Don’t Practice Veterinary Marketing: Talk to Prospects

Written by Sean Murphy. Posted in Customer Development

My father used to complain that a friend of his would make his doctor practice veterinary medicine.  The doctor would ask him what was wrong and his friend would reply in a non-committal way.  Some entrepreneurs, especially in the early market, seem to prefer veterinary marketing:  running tests and making changes in their application without actually talking to their prospects.

If you offer a trial period for your software here are some ways you can spark a conversation to understand how their evaluation is progressing:

  • Ask to schedule a phone call: E-mail asking if you can have a support person or one of the founders who has a support / service mindset call them to see how it’s going.
  • Include a phone number / skype number in your e-mails to them.
  • Add a chat service like Liveperson or OggChat so that they can chat with you.
  • Schedule regular webinars where you could trigger a conversation. Ask your customers to take part, structure it as an interview or lessons learned session not a sales pitch
  • Schedule open “office hours where prospects in who are in active evaluation or those who are  just the curious about your product can call in to a conference line or skype session and ask questions.
  • Ask your customers what specifically triggered their realization of the true benefits of your offer. Write up their answers as a simple narrative and have them review and approve it.  Consider posting these stories (case studies) on your web site so that your “yet to be enlightened” prospects may also understand.

Especially in the early market you don’t need to worry about scaling a B2B sales process.  You can employ methods that are very time intensive to get a deep understanding of each step in your prospects journey to becoming a customer.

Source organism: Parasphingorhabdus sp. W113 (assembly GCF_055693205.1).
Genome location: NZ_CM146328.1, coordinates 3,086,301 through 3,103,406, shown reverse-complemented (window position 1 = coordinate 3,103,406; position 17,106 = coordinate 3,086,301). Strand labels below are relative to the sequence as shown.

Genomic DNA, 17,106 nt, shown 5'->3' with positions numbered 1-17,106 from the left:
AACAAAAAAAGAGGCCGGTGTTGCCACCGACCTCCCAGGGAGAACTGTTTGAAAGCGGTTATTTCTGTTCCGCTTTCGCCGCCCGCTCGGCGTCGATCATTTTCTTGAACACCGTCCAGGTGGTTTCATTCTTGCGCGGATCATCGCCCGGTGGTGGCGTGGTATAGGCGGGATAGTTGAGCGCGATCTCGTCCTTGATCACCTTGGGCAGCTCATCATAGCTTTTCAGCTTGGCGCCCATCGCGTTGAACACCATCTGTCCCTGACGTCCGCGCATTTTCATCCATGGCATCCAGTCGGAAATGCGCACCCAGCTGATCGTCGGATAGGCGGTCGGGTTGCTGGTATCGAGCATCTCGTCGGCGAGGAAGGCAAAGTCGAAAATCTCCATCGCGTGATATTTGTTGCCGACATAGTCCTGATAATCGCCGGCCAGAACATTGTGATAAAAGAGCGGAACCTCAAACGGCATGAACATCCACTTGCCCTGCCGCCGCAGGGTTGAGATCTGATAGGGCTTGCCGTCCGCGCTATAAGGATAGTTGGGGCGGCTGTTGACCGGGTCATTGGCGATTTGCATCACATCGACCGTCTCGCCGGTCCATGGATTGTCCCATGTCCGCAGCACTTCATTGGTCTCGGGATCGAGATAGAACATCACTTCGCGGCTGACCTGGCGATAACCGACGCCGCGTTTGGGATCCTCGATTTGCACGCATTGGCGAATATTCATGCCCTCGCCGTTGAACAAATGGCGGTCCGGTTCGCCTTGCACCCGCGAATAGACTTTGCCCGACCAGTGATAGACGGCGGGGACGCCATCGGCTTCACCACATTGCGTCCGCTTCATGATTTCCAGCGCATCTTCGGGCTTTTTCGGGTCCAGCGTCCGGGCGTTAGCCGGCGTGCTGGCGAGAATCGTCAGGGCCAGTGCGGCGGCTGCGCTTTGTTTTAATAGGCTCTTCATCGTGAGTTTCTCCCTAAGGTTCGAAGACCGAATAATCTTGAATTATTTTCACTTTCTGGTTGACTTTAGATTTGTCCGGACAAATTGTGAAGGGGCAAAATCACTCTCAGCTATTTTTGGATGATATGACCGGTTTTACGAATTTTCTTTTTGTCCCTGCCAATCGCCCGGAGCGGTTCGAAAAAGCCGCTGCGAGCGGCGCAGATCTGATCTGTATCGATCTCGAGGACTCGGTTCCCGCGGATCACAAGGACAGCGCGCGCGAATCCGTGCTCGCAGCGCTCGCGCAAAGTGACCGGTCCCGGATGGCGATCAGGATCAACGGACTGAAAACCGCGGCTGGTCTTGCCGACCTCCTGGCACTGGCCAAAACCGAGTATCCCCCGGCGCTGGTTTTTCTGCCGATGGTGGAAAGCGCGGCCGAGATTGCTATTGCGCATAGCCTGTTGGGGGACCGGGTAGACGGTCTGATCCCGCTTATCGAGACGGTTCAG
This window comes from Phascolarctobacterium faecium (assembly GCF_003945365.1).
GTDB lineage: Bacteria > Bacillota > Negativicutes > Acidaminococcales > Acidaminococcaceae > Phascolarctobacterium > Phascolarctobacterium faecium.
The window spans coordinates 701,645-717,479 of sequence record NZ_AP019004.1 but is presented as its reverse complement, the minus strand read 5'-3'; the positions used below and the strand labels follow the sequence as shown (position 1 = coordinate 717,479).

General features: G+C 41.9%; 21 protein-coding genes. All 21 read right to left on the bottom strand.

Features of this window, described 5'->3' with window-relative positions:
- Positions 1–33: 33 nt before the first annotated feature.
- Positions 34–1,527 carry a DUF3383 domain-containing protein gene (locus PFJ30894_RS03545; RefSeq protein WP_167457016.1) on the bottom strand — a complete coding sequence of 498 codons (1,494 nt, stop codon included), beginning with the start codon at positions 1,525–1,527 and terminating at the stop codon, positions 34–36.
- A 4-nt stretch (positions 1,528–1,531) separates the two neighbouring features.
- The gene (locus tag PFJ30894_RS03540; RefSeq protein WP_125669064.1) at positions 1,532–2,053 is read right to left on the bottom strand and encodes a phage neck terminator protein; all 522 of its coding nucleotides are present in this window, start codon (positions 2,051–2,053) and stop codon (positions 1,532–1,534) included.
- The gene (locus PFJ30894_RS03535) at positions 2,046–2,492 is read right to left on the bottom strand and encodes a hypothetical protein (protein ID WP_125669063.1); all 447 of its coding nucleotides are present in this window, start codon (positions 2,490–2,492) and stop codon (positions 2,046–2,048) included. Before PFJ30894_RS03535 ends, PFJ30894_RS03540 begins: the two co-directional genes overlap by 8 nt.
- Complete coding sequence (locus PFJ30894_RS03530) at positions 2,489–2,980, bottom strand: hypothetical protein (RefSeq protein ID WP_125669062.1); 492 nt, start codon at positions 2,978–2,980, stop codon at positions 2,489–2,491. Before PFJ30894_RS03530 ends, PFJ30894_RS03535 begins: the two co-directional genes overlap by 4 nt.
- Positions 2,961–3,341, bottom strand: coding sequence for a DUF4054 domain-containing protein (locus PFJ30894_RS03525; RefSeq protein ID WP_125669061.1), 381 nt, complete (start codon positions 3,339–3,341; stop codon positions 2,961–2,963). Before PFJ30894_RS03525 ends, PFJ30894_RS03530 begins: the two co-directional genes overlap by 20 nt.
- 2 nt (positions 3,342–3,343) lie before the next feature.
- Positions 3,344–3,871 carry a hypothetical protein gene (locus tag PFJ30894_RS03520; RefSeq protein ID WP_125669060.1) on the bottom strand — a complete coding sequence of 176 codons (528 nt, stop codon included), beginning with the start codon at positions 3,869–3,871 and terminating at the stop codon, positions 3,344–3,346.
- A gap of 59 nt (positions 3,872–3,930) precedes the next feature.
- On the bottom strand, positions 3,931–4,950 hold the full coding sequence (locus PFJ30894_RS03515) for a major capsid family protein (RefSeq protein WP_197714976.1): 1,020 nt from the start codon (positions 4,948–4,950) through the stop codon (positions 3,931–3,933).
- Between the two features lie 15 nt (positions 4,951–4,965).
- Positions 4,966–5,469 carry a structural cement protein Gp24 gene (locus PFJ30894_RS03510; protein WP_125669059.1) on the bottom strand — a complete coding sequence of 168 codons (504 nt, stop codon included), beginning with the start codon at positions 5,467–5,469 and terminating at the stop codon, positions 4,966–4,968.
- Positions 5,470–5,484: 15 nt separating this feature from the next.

Make changes that target specific symptoms suggested by prospects or needs suggested by customers.  Make it a priority to have real conversations with your prospects and appreciate the value of being surprised by what they say.  Here are some related blog posts

It’s also worth contacting those who don’t convert  who are no longer evaluating (e.g. have not logged in for two weeks, account has lapsed,…) and asking them how they solved the problem that led them to signup for an evaluation of your service. Even if only a few answer you may learn quite about who your real competitors are and why some prospects decide not to complete the evaluation.

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Comments (1)

  • Elia Freedman

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    While this isn’t as direct a method, having the CEO’s (or someone very high up) email address available is often helpful. I have found that most people are respectful of using it.

    Reply

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